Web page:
The U.S. Appeals Court for the 9th Circuit issued a favorable decision earlier this year interpreting the California “made in the USA” statute. In a March 2018 unpublished opinion, the court affirmed the dismissal of lawsuits filed over the labeling of dog food and treats as “made in the USA” when they contained tapioca starch, an ingredient derived from a plant not commercially grown in the U.S. The appeals court decision confirms that a plaintiff cannot bring a lawsuit to challenge a “made in the USA” claim under the old, stricter version of the California “made in the USA” statute.  Instead, such claims would be governed by the more permissive version of the statute that permits a made in the USA claim when a product contains certain small amounts of foreign-sourced ingredients consistent with one of two exemptions. The case did not address how the claim should be viewed under the Federal Trade Commission (FTC) standard for U.S. origin claims.

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On May 3, the U.S. Department of Agriculture’s (USDA’s) Agricultural Marketing Service (AMS) issued its proposed rule implementing the National Bioengineered Food Disclosure Standard (NBFDS) passed by Congress in July 2016. AMS is proposing a crop-based approach, where disclosure would be required when a food is or contains a crop, or a derivative of a crop, that is included on one of two lists to be developed by the agency. The first list would include crops that are commercially available in bioengineered (BE) forms where the BE form has been highly adopted, such as canola, field corn, soybean, and sugar beet. The second list would include list crops commercially available in a BE form but adopted at a rate of less than 85 percent, such as non-browning cultivars of apple, sweet corn, papaya, potato, and summer squash. In addition to the three disclosure options listed in the statute – text, symbol, or digital/electronic link – AMS proposes to allow use of a text message disclosure option.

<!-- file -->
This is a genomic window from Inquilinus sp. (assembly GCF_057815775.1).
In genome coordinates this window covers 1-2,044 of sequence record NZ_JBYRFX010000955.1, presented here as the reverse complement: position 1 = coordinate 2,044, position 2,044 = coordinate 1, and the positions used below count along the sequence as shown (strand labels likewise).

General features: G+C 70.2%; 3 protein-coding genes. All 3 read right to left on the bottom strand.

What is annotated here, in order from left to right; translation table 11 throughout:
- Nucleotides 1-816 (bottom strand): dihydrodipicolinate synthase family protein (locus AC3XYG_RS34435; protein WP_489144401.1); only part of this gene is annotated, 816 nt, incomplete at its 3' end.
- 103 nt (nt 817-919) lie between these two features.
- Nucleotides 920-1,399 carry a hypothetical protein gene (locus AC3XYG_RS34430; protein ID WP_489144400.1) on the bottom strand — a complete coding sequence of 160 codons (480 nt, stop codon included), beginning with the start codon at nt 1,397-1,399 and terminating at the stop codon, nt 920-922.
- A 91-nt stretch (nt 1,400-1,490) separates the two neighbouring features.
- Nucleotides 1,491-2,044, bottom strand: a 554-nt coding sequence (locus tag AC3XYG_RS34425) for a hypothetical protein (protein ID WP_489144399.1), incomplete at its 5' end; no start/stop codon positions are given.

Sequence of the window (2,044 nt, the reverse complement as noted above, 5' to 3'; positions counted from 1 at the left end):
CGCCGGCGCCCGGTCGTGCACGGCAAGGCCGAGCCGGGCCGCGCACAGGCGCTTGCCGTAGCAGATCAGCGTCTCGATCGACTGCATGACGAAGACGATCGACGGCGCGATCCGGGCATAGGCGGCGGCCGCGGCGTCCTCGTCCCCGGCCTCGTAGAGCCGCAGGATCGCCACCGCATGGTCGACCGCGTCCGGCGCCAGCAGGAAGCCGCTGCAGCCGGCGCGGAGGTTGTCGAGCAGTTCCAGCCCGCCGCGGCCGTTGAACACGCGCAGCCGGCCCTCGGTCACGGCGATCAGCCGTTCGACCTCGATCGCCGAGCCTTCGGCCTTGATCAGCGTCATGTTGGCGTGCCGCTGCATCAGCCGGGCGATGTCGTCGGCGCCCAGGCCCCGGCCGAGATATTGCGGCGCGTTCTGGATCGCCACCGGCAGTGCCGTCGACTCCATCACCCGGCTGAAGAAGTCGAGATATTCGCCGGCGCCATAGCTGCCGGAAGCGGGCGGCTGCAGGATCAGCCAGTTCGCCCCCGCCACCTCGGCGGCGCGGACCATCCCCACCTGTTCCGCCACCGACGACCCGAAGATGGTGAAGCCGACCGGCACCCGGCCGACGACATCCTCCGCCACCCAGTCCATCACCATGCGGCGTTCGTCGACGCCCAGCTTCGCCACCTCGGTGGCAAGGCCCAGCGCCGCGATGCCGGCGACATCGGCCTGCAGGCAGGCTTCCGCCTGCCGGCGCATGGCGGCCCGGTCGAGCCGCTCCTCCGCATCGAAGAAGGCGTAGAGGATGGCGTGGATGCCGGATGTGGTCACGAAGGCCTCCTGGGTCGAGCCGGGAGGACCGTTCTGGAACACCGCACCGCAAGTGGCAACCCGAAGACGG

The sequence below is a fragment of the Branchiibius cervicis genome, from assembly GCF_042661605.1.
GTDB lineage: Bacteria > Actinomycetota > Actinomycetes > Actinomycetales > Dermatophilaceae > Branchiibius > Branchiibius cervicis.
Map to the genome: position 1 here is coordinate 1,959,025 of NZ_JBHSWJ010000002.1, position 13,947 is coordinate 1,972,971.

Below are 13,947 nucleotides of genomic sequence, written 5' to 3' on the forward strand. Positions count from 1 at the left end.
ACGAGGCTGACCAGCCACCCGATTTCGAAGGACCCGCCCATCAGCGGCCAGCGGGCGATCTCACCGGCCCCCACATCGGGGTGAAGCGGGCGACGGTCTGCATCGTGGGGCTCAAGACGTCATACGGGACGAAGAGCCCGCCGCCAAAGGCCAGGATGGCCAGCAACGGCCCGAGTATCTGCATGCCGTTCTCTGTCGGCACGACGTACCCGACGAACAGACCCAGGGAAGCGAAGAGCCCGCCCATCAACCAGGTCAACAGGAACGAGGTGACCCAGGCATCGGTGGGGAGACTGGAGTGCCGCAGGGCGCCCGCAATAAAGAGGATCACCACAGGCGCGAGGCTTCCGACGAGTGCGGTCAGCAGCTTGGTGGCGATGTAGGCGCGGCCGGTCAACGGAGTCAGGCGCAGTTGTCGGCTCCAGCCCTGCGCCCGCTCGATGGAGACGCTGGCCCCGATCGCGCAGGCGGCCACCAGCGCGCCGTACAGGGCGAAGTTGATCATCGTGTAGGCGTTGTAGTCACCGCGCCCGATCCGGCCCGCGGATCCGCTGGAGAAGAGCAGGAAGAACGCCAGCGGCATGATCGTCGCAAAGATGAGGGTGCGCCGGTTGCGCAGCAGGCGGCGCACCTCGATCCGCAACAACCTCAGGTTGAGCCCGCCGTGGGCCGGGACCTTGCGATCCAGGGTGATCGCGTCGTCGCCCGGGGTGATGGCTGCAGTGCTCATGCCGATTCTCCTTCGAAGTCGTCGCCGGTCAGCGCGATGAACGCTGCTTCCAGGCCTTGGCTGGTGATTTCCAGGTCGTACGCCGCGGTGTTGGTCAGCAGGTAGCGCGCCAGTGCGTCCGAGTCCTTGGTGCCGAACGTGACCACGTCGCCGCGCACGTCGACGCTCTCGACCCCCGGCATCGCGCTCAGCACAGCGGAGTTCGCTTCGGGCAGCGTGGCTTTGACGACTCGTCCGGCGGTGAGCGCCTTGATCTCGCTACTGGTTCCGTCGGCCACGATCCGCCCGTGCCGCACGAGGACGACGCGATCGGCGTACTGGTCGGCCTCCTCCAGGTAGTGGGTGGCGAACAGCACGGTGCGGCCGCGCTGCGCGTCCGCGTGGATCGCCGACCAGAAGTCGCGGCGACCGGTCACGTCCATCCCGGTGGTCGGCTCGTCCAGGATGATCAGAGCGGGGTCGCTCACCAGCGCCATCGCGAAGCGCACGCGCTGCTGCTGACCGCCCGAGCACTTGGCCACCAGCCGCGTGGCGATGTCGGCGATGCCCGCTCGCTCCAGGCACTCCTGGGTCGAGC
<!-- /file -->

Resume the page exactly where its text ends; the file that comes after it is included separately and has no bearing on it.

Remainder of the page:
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The Federal Trade Commission (FTC) has released the final revisions to its “Green Guides,” which constitute the Commission’s guidance for making claims about the environmental benefits of a product in a manner that is not deceptive under Section 5 of the Federal Trade Commission Act. The final revised Green Guides largely reflect the revisions the FTC posed in 2010, with some changes. The Green Guides were last updated in 1998, and, while the Commission has indicated it would consider reviewing discrete aspects of the guides if provided new information, it does not intend to conduct another full-scale review for another ten years. As guidance, the Green Guides reflect the “Commission’s current views about environmental claims” but do not reflect legal requirements or bind the Commission. They likely reflect, however, how the FTC would view a particular marketing claim in most situations, and the Commission notes recent enforcement actions based on environmental marketing claims in its discussion. The Green Guides will also likely inform state authorities and the class action bar in considering whether claims are reasonably considered deceptive.

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